This year (so far!) I’ve travelled with eight different train companies. I’ve just sacrificed a page of my current writing notebook to list them. In the interests of helping out other travellers, or at least of warning them what to expect, I thought I would write a post comparing them, using a set of perhaps random criteria that seem to me the most important. Of course safety is absolutely the most important criterion, but fortunately I cannot make any complaints about that. This year, unusually, I am unable to quibble either about my second most important criterion, which is whether the train actually turns up or not. So what follows may seem quite minor in the scheme of things. On the other hand, these minor details can loom quite large when you’re travelling a long way or making a lot of short journeys within a short time.
So here we go with the train company awards for 2015.
The contenders are Virgin East Coast, Virgin West Coast, Cross Country, Arriva Trains Wales, Scotrail, Eurostar, Deutsche Bahn, Thalys.
KEEPING TO TIMETABLE
Quite amazingly, the only train that ran more than a few minutes late in all these journeys was the Deutsche Bahn train from Berlin to Cologne, which as far as I can recall was half an hour late. So 10/10 for all the others in this category and about 8/10 for DB – this was a noticeable improvement on last year when neither of their trains reached its official destination at all.
CHANGING PLATFORM AT LAST MINUTE
I’m afraid Virgin East Coast definitely wins this award for sending us from one end of Edinburgh Waverley to the other with only 10 minutes to go before departure time. But a special mention here to Berlin Hauptbahnhof, where it’s almost impossible to find the right platform anyway, even if there aren’t any last-minute changes of plan.
Scotrail’s on-board catering is way ahead of the rest, being extremely frequent and efficient as well as generally being staffed by pleasant people. They do have the built-in advantage in that their trains often have far fewer coaches than the longer-distance ones and are sometimes quieter too. The other companies, e.g. Cross Country, often seem to give up on their trolley service at various points during the journey, while the Scotrail one persists to the bitter end.
Virgin’s at-seat first-class service is good too although I am not sure it’s quite as good as that of the previous train company on the East Coast route.
I haven’t sampled Eurostar catering, mainly because once I fold myself into one of their extremely cramped seats (see below) I don’t really want to have to get up again until we reach our destination.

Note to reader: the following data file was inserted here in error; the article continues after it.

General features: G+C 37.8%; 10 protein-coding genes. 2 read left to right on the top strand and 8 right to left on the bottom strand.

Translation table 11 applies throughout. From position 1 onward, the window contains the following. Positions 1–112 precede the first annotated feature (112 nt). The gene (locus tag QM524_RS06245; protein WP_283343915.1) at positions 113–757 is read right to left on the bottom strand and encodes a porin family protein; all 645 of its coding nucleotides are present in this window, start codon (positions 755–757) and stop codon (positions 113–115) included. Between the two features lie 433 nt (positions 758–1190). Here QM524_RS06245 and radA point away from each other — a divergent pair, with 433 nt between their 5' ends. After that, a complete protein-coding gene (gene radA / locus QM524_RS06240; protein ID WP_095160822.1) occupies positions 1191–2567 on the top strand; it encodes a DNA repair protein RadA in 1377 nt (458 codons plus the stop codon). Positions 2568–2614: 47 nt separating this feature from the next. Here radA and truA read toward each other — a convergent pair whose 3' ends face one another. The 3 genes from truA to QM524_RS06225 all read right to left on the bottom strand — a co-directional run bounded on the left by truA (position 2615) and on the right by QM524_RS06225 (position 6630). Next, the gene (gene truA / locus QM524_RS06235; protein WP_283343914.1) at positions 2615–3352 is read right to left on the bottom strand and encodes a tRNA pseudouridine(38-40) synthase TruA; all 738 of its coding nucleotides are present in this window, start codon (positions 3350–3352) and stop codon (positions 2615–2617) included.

I was disappointed by the catering in Deutsche Bahn’s first-class coaches. Although there is quite a good menu available, the staff don’t seem to have the appropriate tools for their task, i.e. somewhere to write down orders or a trolley to deliver them on. While not being quite as horrendous as the cheese, mayonnaise and gherkin sandwiches and luke-warm Cola I got from the second-class buffet on leaving Cologne at 5 a.m. last year, it does seem a bit amateurish.
To sum up, for companies who aren’t Scotrail it’s best to go to M&S at the station and grab a giant vegetable samosa, a drink and a slice of Victoria sponge cake before you board the train. Or if you’re in Brussels waiting for the Eurostar, you can get a really nice slice of quiche at one of the food outlets.
In my experience the free wi-fi that most train companies boast of nowadays is a waste of time – it disconnects randomly and is often so anaemic that it doesn’t even allow you to look at Twitter, never mind email or Facebook.
Virgin East Coast first-class ‘free’ wi-fi is quite good, but DB first-class wi-fi isn’t.
The best train wi-fi I have come across is the paid version offered by Cross Country. It cost me about £4 to access it all the way from Derby to Edinburgh, and the service was excellent.
I don’t think I would have noticed this if I hadn’t done so many journeys within such a short time, but the comfort of train seats varies tremendously. DB seats, for instance, look as if they should be comfortable but they appear to be made for giants – I think of myself as quite tall but I couldn’t reach the foot-rests for some reason. By contrast Eurostar seats, in the cheap section anyway, have almost no leg-room, although the journey is fairly short so it doesn’t matter a lot, and they do feel quite cosy!
Thalys seats seem to be ok, as are Virgin east and west coast. Arriva Trains Wales are a bit more cramped. Cross Country are the least comfortable – the seats seem to be made in an odd shape with a raised front edge that catches you just above the knee.
Scotrail take the award for best seats. I don’t know why they’re so comfortable. Maybe they’re specially designed for true Scots or something!
Oh, dear, Virgin trains both east and west. Even when you manage to get the seat reservations in place, they are often so confusing that people ignore them anyway.
Oh dear. Them again. If it isn’t endless lists of foods that are allegedly available from the buffet, which is almost always at the other end of the train, it’s stupid voice-overs in the loos, especially on the west coast route. Just stop it.
Scotrail is best (again. Not that I’m biased) for helpful and very clear announcements telling you what the next stop will be and whether it’s a request stop, of which there are many in the far north. And no excess verbiage – see above.
So Scotrail is best for catering, most comfortable seats and most helpful announcements.
Cross Country’s wi-fi is ahead of the others.
Virgin East Coast gets the ‘changing platforms at the last minute’ award and Virgin West Coast the ‘annoying announcements’ award.
Thanks to all the train companies mentioned for getting me there and back again through the year without any serious incidents!